Polar bears were held in captivity and fasted for an average of 38 d prior to being fed for three days. Blood samples were collected prior to feeding and then at one and three days post-feeding in 1984 and at one, four, and seven days post-feeding in 1985. The ratio of serum urea to serum creatinine varied significantly in 1984, rising from a pre-feeding mean of 11.0 (SE = 2.6) to 32.0 (SE = 3.2) on the first day post-feeding and then dropped to 22.8 (SE =3.2) in the last sample. In 1985, the ratio of serum urea to serum creatinine increased from a pre-feeding mean of 15.8 (SE = 2.3) to 61.2 (SE = 10.6) after three days of feeding and dropped to a mean of 29.2 (SE = 5.1) seven days after feeding ended. Serum urea levels varied over the study period in both years. No significant variation in serum creatinine levels was found in 1984, but in 1985, serum creatinine levels demonstrated significant variation, declining from the pre-feeding mean of 1.83 mg/dl (SE = 0.29) to 0.96 mg/dl (SE = 0.12) in the last sample.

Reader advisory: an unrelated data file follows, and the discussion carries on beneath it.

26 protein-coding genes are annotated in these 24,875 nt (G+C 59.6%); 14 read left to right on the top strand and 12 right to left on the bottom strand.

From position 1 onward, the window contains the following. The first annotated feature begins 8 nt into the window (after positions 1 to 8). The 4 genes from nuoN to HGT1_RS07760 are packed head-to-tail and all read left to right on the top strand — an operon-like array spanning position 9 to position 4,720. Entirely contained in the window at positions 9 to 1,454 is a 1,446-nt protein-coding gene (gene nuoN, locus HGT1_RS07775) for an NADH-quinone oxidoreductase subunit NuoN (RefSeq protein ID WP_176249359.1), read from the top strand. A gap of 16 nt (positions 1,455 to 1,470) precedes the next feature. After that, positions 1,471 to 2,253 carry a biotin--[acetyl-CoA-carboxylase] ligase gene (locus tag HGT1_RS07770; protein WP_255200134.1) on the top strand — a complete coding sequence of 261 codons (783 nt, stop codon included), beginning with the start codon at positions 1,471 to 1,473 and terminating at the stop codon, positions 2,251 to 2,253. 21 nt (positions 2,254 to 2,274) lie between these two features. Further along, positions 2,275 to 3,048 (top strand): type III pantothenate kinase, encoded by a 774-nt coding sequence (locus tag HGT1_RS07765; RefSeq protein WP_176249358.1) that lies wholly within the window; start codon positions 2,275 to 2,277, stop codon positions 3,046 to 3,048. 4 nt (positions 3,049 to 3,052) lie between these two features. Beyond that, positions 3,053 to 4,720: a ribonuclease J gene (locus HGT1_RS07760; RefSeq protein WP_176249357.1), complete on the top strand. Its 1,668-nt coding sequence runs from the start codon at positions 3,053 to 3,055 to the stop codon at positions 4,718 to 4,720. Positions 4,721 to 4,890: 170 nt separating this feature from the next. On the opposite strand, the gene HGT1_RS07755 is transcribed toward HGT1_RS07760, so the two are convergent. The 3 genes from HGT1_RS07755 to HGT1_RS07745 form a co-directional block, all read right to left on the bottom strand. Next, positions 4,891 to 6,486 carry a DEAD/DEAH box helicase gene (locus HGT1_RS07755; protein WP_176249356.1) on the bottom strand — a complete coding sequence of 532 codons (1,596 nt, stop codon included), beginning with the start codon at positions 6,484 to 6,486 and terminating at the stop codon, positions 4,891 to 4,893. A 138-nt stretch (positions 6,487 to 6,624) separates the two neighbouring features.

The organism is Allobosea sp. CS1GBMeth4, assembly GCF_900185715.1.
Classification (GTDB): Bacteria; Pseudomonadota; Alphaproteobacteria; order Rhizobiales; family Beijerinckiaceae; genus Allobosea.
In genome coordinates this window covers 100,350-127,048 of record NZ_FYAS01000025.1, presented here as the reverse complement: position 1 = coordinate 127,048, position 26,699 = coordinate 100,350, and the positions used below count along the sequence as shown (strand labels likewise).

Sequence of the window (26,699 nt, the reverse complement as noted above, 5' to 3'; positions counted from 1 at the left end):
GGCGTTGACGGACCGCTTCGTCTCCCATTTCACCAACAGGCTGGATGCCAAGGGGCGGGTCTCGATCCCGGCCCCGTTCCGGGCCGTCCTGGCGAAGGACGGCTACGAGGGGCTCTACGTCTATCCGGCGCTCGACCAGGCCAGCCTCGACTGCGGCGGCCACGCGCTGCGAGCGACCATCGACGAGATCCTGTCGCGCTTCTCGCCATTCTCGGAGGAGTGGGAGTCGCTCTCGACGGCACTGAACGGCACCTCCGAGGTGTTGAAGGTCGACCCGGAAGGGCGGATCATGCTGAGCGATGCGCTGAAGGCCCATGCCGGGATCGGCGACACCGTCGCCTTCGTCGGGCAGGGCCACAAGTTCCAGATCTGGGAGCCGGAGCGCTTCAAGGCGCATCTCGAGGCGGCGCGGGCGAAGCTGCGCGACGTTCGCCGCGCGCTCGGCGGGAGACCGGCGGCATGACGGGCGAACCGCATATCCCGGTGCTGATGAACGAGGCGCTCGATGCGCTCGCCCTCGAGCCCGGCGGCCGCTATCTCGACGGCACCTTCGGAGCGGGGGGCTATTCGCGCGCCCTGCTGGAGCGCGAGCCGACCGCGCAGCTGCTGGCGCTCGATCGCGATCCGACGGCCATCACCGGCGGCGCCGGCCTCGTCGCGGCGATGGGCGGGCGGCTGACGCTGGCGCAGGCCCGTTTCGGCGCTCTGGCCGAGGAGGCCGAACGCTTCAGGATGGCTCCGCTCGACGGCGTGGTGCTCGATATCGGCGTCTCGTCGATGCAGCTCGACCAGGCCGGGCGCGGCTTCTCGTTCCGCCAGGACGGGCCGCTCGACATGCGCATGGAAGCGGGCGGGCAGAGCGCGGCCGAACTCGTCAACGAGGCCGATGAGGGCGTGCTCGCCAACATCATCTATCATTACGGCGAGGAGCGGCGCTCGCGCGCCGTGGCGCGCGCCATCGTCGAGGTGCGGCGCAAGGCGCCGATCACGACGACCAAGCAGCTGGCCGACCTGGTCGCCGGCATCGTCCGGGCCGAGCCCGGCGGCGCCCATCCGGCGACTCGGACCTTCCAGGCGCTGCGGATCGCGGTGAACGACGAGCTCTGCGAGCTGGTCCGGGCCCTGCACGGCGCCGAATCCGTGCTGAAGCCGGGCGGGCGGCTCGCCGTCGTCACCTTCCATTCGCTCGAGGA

The findings suggest that polar bears can have a low serum urea to serum creatinine ratio, similar to that found in hibernating black bears, or higher ratios after feeding. Polar bears can rapidly return to a fasting serum urea to creatinine ratio after food is withheld. Polar bears may demonstrate urea conservation, similar to that found in black bears, and may be able to move between a fasting and a feeding metabolism based on food availability throughout the year, an adaptation to life on the labile sea ice.